Hell No, We STILL Won't Go! 'Sir, No Sir!' Recaptures the Past for Anti-War
The sit-down strike of 27 prisoners at the Presidio Army Stockade following the killing of a prisioner by a guard. From Zeiger's Sir! No Sir!. Courtesy of National Archives
"You find out that it's all lies; they are just lying to the American people. And your silence just means you are a part of keeping that lie going...I couldn't be quiet. I felt I had a responsibility to my friends, and the country in general. And to advocate for the Vietnamese fighting for their country."
-GI activist David Cline
From David Zeiger's Sir, No Sir!
"It is the same shit, all over again," observes Kyle, a US Army deserter from the Iraq War now living underground in Canada. "Only the place and technology changes." In Sir, No Sir!, David Zeiger's new documentary about soldiers organizing resistance to the Vietnam War, Kyle had heard in the voices of an earlier generation of veterans his own indignation over being forced to fight a controversial war.
Watching Sir, No Sir!, Kyle found that his desperate effort to remove himself from the killing machine was mirrored in the stories of the handful of soldiers who refused to serve during President Lyndon Johnson's initial escalation of the war--particularly that of Terry Whitmore, who sought asylum in Sweden. By 1968 such individual acts of resistance numbered in the thousands and had crystallized into a sprawling "GI Movement" of anti-war coffeehouses, underground newspapers and lively on-base peace groups. With entire units refusing combat, President Richard Nixon was soon forced to begin withdrawing American ground troops and continue the war with intensified aerial bombardment, only to then see the in-service anti-war movement spread to the Air Force and Navy. As illustrated by Zeiger's film, contrary to the Rambo mythologies popularized afterwards, the US armed forces did not lose in Vietnam because liberal politicians had "tied one arm behind their back," nor did most veterans return home only to be spat upon by peace activists. Instead, it was the government that found its military options limited by an unprecedented number of soldiers who broke ranks to join the peace movement.
Like many middle-class men of his generation, Zeiger escaped service in Vietnam because of a loophole in the Selective Service System. Nonetheless, by 1969 the injustice of the conflict left him "no alternative" but to become involved in the anti-war movement. Looking for the most effective place to help, he moved to Texas and became a civilian activist with the GI coffeehouse outside Fort Hood.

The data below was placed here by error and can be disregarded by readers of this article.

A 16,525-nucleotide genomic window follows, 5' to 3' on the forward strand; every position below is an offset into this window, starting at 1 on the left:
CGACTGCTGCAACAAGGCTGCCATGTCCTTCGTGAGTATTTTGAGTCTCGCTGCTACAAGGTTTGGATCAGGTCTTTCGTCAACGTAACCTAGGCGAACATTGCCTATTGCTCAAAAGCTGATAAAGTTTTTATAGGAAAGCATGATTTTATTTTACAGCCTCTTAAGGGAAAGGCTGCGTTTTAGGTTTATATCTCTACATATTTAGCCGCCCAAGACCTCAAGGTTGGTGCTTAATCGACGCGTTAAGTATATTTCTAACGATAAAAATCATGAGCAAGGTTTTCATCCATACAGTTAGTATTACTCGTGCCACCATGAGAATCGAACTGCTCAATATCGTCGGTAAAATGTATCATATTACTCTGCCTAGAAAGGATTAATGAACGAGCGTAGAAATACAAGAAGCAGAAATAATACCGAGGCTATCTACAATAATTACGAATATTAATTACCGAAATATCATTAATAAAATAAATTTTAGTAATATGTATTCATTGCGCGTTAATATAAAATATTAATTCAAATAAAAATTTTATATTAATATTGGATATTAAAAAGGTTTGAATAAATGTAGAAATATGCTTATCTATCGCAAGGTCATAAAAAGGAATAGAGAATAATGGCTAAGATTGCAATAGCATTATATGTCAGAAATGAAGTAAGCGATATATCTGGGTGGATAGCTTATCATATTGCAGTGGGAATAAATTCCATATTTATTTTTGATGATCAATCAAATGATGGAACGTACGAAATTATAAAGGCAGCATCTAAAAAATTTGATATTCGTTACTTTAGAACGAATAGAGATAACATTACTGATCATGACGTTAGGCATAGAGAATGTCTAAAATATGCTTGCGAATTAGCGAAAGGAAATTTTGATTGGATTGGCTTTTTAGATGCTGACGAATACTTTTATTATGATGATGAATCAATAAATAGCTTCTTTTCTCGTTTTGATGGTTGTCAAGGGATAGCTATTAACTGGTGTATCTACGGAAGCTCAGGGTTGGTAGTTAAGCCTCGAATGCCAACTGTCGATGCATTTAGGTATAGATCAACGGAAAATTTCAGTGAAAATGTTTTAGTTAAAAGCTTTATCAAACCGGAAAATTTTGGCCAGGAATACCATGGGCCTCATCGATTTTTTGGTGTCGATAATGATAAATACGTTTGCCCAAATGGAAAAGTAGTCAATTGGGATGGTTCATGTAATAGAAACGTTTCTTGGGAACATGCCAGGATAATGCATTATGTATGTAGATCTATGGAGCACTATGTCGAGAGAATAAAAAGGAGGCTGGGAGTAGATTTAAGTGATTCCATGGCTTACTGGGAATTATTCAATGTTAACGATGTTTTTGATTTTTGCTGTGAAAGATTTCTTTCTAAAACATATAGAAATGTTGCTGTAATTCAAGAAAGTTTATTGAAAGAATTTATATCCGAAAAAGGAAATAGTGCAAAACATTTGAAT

Years later, as a successful filmmaker, Zeiger was frustrated that the story of the GI Movement had been suppressed, but he feared that any documentary about it would turn out to be nostalgic kitsch. The jingoism of the "war on terror" after 9/11 made him even more reluctant. "I didn't want that fight," he explains. However, the invasion of Iraq in 2003 compelled Zeiger to pick up the gauntlet. "It became a project I couldn't avoid," he maintains. "No one else was in a position to do it." Unable to interest American broadcasters, he secured deals with ARTE/France and Australia 's ABC in 2004 that greenlighted the project.
Nonetheless, while readily admitting his personal satisfaction in honoring his old comrades from Fort Hood and the film's resonance with the US military's situation in Iraq , Zeiger insists he is not an activist filmmaker trying to build a movement. "My responsibility is to tell compelling stories that, at best, affect people's view of the world," he notes. His intention with this film was to "tell a story that lives up to what happened" and produce "a piece of art that would be worthy of a broad audience." This perspective has shaped his distribution strategy, which remains focused on securing television broadcasts and a broad theatrical release, while groups like Iraq Veterans Against the War are encouraged to see that DVD copies are passed around firebases in Iraq. Ultimately, Zeigler wants the film to have the credibility necessary to place it on school library shelves. "It is really important to me that this movement take its rightful place in history," he affirms. In an earlier interview with Mother Jones magazine, he elaborated, "A big strength of the film, and what I think is going to bring it into the mainstream, is that this is historical metaphor. We don't have to say a word about Iraq in the film for it to be clearly identified with Iraq. The film can't be shoved into the category of a propaganda film."